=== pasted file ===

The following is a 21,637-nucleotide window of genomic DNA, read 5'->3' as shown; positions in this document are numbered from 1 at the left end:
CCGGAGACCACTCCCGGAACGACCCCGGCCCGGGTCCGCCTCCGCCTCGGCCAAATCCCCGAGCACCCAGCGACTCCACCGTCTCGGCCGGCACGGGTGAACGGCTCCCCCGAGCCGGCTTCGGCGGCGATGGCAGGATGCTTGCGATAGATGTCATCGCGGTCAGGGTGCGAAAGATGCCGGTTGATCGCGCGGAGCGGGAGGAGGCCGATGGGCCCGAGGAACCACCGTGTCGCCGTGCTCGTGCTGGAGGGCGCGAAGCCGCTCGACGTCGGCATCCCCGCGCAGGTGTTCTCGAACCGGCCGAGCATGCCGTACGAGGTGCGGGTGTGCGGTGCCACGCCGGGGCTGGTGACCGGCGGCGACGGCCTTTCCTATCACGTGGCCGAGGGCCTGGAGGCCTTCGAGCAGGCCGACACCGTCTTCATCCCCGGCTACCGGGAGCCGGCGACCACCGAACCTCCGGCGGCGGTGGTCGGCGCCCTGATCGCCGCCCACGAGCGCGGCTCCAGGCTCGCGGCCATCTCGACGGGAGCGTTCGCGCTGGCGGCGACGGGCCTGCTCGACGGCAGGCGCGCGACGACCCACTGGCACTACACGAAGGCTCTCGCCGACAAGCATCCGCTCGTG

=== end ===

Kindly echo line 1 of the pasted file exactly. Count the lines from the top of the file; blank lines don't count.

The following is a 21,637-nucleotide window of genomic DNA, read 5'->3' as shown; positions in this document are numbered from 1 at the left end: